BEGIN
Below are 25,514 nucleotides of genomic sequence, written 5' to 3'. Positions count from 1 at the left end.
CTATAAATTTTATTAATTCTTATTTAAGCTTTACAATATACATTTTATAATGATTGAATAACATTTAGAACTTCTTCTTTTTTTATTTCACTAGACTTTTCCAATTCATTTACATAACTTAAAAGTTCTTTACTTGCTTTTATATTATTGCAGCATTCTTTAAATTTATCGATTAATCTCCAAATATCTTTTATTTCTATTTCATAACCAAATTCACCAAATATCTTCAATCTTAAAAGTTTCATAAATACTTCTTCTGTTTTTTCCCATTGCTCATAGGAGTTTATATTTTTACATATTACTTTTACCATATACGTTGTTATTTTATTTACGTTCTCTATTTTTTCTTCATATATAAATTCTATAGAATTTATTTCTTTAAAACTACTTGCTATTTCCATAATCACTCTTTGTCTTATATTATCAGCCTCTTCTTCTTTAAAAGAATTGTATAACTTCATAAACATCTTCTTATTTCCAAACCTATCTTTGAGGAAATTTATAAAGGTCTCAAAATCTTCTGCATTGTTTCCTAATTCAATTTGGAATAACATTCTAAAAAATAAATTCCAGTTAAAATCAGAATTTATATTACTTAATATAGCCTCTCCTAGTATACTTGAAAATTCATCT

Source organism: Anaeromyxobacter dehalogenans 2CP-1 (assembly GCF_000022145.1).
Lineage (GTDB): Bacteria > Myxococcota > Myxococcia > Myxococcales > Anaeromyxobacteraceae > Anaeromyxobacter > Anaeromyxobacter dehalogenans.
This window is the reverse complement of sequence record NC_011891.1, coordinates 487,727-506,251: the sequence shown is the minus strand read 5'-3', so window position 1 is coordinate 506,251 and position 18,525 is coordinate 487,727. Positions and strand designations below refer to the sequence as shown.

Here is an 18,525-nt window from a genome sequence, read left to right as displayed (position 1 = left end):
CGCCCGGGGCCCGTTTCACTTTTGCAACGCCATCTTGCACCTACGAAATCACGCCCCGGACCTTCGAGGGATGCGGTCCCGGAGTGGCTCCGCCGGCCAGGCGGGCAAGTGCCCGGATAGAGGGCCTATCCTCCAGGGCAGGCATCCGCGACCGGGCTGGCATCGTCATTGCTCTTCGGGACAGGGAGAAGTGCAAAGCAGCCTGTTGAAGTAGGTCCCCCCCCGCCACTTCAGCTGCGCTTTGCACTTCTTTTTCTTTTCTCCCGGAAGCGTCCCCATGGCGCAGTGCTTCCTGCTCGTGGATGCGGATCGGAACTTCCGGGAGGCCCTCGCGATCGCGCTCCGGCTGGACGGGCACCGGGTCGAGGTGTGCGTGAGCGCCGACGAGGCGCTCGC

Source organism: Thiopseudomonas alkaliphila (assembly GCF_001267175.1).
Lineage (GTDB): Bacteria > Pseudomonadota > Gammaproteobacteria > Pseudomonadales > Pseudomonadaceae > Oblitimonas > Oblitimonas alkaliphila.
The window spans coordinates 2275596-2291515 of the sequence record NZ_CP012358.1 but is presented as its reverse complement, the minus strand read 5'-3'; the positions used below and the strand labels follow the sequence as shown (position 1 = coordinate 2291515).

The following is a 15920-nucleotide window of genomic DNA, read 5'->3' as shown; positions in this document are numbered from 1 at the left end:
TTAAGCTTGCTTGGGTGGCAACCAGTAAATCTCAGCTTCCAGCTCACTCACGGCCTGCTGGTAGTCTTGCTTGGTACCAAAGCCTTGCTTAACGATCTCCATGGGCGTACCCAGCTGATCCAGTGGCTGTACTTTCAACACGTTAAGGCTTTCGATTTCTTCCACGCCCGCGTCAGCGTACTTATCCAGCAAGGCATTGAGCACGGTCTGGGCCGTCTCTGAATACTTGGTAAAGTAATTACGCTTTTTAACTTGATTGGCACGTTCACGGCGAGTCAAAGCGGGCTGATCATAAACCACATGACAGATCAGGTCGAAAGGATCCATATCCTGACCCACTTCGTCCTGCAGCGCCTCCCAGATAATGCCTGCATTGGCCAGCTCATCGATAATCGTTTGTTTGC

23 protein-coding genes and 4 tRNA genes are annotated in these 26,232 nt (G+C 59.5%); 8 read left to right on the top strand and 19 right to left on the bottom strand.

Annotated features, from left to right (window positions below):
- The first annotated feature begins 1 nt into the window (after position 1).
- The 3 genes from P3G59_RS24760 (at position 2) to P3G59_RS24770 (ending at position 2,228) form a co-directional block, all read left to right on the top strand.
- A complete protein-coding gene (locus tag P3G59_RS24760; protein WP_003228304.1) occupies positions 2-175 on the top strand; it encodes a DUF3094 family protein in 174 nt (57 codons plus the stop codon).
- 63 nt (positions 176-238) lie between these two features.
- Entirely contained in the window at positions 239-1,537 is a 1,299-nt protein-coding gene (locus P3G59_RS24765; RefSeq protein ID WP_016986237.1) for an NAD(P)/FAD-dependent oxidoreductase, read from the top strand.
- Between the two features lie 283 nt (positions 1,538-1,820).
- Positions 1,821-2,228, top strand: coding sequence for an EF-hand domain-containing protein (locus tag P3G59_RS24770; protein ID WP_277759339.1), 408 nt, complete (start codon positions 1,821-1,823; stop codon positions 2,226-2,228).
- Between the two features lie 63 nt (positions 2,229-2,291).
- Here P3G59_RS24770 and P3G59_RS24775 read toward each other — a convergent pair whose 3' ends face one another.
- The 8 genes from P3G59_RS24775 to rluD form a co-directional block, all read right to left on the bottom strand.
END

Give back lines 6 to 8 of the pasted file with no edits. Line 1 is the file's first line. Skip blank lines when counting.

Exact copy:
Here is an 18,525-nt window from a genome sequence, read left to right as displayed (position 1 = left end):
CGCCCGGGGCCCGTTTCACTTTTGCAACGCCATCTTGCACCTACGAAATCACGCCCCGGACCTTCGAGGGATGCGGTCCCGGAGTGGCTCCGCCGGCCAGGCGGGCAAGTGCCCGGATAGAGGGCCTATCCTCCAGGGCAGGCATCCGCGACCGGGCTGGCATCGTCATTGCTCTTCGGGACAGGGAGAAGTGCAAAGCAGCCTGTTGAAGTAGGTCCCCCCCCGCCACTTCAGCTGCGCTTTGCACTTCTTTTTCTTTTCTCCCGGAAGCGTCCCCATGGCGCAGTGCTTCCTGCTCGTGGATGCGGATCGGAACTTCCGGGAGGCCCTCGCGATCGCGCTCCGGCTGGACGGGCACCGGGTCGAGGTGTGCGTGAGCGCCGACGAGGCGCTCGC

Source organism: Thiopseudomonas alkaliphila (assembly GCF_001267175.1).